Coinciding with the end of its 7-month moratorium on “fracking” for natural gas in shale rock formations, New York announced on Tuesday that it expects to have draft rules ready for June in order to proceed with the destructive drilling technique that could threaten the state’s water supplies.
Following the city of Pittsburgh’s lead, on Tuesday, though mainly symbolic, councilors from the city of Buffalo, voted unanimously (9-0) to ban hydraulic fracturing as well as to ban “storing, transferring, treating or disposing fracking waste within the city,” due to the risks it poses to underground water supplies.
On the same day, Environmental Protection Agency (EPA) announced how its 2-year investigation (draft to be released at the end of 2012, with a final report in 2014) of hydraulic fracturing would proceed. The EPA will investigate reported instances of drinking water contamination in three to five sites across the US, and will also conduct two to three case studies taking samples before, during and after water extraction, drilling and production of gas.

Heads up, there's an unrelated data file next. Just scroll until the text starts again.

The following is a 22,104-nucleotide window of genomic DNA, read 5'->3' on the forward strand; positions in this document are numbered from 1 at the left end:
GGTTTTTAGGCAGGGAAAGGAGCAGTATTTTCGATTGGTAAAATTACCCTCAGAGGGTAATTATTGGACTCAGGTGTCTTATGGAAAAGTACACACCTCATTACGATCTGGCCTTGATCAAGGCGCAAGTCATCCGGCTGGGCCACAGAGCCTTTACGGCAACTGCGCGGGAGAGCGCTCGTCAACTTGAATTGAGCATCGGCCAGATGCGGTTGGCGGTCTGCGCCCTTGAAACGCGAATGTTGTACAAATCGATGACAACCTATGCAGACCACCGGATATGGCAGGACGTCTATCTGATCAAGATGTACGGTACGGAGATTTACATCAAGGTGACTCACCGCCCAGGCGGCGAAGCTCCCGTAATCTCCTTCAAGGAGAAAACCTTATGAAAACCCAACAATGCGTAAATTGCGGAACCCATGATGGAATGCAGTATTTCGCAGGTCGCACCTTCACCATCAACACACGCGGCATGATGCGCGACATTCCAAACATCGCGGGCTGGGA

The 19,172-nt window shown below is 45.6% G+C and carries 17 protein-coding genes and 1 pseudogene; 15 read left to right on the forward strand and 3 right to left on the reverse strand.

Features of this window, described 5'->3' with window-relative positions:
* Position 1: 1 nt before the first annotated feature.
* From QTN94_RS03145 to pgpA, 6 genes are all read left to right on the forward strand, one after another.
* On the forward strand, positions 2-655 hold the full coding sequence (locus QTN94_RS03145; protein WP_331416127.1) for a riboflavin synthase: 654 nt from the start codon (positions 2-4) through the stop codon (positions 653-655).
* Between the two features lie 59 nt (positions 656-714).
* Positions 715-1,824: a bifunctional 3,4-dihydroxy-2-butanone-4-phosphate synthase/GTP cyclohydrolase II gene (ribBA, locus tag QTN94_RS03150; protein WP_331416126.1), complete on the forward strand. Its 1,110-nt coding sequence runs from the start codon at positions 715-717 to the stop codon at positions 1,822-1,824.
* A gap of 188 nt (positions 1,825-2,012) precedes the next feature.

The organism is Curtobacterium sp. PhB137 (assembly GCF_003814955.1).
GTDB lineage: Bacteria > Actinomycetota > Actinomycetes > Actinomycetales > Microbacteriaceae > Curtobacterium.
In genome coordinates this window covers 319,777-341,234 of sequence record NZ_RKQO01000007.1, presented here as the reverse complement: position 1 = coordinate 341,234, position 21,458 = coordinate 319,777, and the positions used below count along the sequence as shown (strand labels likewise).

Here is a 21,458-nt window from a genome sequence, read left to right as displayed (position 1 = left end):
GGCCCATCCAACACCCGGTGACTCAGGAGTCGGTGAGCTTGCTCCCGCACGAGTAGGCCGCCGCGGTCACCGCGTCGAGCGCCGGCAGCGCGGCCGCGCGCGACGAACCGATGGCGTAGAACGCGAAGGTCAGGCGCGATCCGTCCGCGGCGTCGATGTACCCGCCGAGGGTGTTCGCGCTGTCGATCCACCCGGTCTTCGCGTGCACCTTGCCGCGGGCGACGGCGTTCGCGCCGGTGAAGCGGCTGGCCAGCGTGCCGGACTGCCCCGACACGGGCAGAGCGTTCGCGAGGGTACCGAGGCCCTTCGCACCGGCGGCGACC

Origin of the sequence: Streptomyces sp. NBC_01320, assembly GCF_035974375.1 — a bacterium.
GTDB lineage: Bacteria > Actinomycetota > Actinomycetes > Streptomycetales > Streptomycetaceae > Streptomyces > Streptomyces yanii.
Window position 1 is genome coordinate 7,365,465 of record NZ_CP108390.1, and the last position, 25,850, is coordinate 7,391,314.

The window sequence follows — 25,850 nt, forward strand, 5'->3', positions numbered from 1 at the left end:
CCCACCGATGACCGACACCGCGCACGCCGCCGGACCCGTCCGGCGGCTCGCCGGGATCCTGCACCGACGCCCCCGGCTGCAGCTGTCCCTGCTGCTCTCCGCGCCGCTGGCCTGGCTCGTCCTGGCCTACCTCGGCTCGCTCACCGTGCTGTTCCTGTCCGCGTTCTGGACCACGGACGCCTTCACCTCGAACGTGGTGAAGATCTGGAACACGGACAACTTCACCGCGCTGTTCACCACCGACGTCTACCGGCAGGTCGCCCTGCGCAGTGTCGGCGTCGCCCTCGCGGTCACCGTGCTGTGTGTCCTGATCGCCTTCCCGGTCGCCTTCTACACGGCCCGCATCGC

Having reviewed more than 10,000 comments (out of 13,000 received so far), New York plans to allow fracking prior to the release of the EPA’s study, which is being closely followed by critics of the practice and natural gas producers the world over. Joe Martens, the state’s acting Commissioner for the Department of Environmental Conservation, suggested that:
“…we won’t undertake drilling until we’re confident it can be done safely. And protecting water supplies is, at the essence, our highest priority.”
Ithaca Assemblywoman, Barbara Lifton (D), echoed environmentalists and anyone who saw the film Gasland, declaring fracking to be the: “environmental issue of the century for New York state.”
How can New York possible suggest fracking can be done “safely” before the EPA completes its safety analysis? Stay tuned, there will be much more happening on this front before June.